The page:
Barcelona has never been acceptable to Madrid, which is, by comparison, a sullenly bureaucratic sort of place; at least that’s what Barcelonans would have you believe. Barcelonans are Catalan, which has never been Spanish enough for Spain. Having been conquered by Rome, Barcelona was on its way to becoming Spanish. Yet the Visigoths, who drove the Romans out, had something else in mind. As did the Frankish kings, who infused it with their laws and language. By the time it was ready to “come back,” it wouldn’t fit. And hasn’t wanted to since. There is Catalunya, of which Barcelona is front and capital, and there is the rest of Spain. The two might spend time together, but they prefer to get back to their respective dinner-tables, soccer clubs, and wherever else like-minded folk may congregate.

Having spent a febrile seven days in the midst of Barcelona’s squares, streets, hillsides, and small restaurants, I’m inclined to agree with them.

Until I saw the place, I was skeptical of Southern imagery, unless it came from the American South. Experiencing it, however, in the third dimension was such a revelation that I will never find the words to describe it. That’s where image-making comes in. I didn’t plan to be working much, but I found, once my lady-friend, Laura, and I were on the hoof, that I wanted to draw. Whenever we found a likely prospect, she happily obliged and participated as well. On at least two occasions, we found hilltops overlooking the city and drew from them. Nor were we much concerned with time. It was nearly eight o’clock when we traipsed down from the summit of Parc Guell — one of Gaudi’s masterpieces — onto a pathway that led us to a jogging trail, from which we descended onto the winding roads that are so characteristic of Barcelona and followed them back to the Metro station. (Right angles were imposed during the mid-19th century, but they don’t seem to have stuck.)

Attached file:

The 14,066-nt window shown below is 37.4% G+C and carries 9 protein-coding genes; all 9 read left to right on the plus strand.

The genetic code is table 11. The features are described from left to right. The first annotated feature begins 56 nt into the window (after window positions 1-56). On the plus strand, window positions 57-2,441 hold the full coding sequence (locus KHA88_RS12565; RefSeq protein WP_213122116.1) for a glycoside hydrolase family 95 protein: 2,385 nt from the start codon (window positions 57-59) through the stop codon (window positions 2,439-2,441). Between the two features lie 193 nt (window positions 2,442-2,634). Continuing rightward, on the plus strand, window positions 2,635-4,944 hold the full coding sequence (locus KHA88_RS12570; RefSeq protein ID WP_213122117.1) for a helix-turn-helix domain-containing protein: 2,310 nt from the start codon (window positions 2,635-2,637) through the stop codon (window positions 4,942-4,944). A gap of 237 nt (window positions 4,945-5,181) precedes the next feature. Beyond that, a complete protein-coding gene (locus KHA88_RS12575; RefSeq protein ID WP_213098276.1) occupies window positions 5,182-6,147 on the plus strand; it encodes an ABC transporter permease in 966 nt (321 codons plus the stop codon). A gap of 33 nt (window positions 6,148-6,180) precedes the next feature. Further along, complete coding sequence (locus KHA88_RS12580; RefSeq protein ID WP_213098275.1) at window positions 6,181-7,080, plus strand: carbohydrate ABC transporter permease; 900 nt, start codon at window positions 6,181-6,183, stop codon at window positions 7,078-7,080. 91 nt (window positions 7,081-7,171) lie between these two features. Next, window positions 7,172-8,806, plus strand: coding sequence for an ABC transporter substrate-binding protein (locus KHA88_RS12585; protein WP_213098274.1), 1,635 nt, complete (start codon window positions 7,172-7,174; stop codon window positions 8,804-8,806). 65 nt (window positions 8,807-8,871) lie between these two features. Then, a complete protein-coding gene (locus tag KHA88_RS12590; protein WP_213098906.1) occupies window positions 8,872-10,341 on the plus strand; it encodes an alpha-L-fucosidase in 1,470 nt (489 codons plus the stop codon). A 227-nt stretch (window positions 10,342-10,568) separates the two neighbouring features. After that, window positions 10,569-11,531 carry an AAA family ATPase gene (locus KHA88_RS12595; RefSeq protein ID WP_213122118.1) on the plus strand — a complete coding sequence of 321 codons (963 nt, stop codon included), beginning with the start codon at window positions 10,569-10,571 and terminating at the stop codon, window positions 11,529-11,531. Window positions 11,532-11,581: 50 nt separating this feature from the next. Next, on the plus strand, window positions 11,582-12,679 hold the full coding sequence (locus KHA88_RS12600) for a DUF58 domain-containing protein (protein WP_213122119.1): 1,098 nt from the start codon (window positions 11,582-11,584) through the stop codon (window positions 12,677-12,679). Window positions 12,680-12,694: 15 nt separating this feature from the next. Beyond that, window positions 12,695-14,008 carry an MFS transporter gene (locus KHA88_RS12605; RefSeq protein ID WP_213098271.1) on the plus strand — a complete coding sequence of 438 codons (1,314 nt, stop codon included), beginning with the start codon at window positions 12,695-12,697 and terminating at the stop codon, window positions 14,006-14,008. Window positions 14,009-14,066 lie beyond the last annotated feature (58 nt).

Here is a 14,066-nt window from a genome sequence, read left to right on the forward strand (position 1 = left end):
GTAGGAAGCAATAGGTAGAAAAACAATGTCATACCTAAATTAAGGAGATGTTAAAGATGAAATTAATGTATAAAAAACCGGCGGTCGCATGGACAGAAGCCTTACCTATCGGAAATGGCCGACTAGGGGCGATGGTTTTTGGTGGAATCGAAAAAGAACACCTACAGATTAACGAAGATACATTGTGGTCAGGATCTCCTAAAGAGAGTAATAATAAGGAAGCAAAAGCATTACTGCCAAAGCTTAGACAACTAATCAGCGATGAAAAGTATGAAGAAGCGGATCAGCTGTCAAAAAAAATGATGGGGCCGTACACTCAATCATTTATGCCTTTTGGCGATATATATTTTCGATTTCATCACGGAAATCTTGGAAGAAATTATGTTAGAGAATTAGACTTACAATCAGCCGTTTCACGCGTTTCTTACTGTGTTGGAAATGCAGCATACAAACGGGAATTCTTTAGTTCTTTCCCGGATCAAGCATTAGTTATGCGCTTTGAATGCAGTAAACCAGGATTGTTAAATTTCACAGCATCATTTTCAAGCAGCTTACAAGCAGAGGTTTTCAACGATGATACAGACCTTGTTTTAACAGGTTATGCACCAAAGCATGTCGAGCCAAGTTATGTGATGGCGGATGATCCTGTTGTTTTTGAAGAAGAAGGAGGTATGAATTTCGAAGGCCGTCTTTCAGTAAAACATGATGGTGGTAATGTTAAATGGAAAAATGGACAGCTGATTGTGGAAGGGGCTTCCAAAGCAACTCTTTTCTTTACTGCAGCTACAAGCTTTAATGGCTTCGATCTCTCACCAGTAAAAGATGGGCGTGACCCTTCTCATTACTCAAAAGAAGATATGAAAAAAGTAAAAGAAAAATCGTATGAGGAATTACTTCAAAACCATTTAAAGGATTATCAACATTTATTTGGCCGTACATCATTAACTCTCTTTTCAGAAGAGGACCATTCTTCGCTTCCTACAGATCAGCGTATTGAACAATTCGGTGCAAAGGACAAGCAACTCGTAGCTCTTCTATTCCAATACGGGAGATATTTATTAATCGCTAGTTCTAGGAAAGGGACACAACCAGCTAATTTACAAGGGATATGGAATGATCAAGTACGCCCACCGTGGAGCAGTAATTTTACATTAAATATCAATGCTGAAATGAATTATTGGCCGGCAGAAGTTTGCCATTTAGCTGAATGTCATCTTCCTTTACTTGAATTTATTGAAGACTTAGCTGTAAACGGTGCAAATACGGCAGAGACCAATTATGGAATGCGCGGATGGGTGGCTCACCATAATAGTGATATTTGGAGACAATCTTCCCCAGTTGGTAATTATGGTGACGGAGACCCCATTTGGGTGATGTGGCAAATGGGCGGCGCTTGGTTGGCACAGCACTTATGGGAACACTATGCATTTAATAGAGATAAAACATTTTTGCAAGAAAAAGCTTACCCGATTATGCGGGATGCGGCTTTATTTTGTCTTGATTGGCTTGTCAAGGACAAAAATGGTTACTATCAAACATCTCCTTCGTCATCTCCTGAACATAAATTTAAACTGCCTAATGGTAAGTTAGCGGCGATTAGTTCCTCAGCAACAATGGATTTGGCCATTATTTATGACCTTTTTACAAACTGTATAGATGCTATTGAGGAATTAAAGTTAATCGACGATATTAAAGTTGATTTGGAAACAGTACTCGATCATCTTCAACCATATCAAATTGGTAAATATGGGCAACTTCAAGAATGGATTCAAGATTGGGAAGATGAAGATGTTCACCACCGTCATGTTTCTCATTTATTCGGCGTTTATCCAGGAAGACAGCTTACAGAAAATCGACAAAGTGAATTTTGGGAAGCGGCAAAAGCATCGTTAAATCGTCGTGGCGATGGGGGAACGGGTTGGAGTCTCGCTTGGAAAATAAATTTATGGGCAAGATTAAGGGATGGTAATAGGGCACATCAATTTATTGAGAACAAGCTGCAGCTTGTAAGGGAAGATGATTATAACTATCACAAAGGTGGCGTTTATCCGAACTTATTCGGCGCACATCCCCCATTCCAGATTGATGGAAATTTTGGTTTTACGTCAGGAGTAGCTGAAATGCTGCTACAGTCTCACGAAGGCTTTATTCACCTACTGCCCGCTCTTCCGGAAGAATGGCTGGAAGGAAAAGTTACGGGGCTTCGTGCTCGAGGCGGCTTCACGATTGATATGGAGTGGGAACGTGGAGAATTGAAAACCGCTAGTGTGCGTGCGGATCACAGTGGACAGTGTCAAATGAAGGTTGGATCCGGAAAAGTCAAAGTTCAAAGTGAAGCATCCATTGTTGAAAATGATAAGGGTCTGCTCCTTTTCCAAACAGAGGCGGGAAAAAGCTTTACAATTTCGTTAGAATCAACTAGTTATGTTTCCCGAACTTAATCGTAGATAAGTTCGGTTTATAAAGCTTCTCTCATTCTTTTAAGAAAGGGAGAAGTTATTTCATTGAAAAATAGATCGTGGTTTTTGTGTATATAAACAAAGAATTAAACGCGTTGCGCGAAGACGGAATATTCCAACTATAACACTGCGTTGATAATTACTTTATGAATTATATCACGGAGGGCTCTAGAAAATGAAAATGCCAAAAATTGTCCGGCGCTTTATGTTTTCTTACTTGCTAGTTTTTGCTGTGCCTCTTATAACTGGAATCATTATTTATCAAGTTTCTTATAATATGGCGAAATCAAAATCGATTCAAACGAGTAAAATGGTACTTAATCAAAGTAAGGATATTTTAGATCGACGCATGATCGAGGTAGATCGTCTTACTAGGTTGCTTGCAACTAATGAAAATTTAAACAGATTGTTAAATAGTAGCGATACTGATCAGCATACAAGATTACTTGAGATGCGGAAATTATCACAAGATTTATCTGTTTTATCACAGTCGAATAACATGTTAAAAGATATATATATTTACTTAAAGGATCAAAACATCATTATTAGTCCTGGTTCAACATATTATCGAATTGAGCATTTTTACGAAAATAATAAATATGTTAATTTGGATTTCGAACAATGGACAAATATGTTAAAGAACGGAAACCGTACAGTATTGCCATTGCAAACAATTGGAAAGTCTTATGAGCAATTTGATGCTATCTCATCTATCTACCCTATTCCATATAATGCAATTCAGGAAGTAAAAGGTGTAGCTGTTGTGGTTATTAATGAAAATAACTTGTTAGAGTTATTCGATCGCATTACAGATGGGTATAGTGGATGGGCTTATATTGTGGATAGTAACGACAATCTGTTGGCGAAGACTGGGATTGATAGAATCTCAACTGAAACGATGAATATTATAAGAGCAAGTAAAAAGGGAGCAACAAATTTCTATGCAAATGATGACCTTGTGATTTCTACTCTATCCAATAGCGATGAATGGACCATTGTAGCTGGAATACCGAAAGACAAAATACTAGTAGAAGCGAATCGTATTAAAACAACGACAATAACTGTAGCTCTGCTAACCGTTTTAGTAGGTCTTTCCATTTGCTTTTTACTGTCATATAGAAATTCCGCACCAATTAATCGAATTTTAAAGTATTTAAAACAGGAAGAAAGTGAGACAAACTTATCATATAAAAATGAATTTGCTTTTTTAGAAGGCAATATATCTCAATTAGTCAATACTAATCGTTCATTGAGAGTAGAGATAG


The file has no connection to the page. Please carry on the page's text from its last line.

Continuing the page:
Watching the light settle onto, and soften, the edges of distant hills, I was struck, among other things, by its familiarity. It was the light that had enchanted Monet and Pissarro. I didn’t think I would be similarly agog, but I was wrong. I could watch it dissolve those distant hills for a very long time. Yet it was sharp enough to accentuate whatever was — a hand-forged street-lamp, for example — nearby. Above Parc Guell, we found a sort of valley, from which we could look out toward the Mediterranean past the ridge of another massif, which was dotted with small bushes touched with yellow blooms. Below me was a crumbling villa, which I drew as part of a vertically accented landscape; then, after finishing that, I drew the place itself. I’d seen dozens of such pictures, but I hadn’t done them and, as such, they meant a whole lot less. Having tried such a thing, I can feel it, as it were, in my bones. (The sunburn I got was felt for a whole day afterwards. My face is now as dark as an Arab’s.)

We stayed near the Barri Gotic, the medieval quarter whose crooked congestion is relieved by squares, which are generally teeming. My favorite was within a city block of where we were staying. It was anchored, on the far side, by a church that was probably begun in the 14th-century, but re-facaded, as it were, during the 18th. One evening, we saw dogs chasing each another. On another, passersby who were not necessarily dedicated to the idea of getting home moseyed about with the spirited indolence you don’t see much of in the States. (If you do, you wonder how in hell that could happen. Just as I, an un-acclimated foreigner, had wondered about these people.)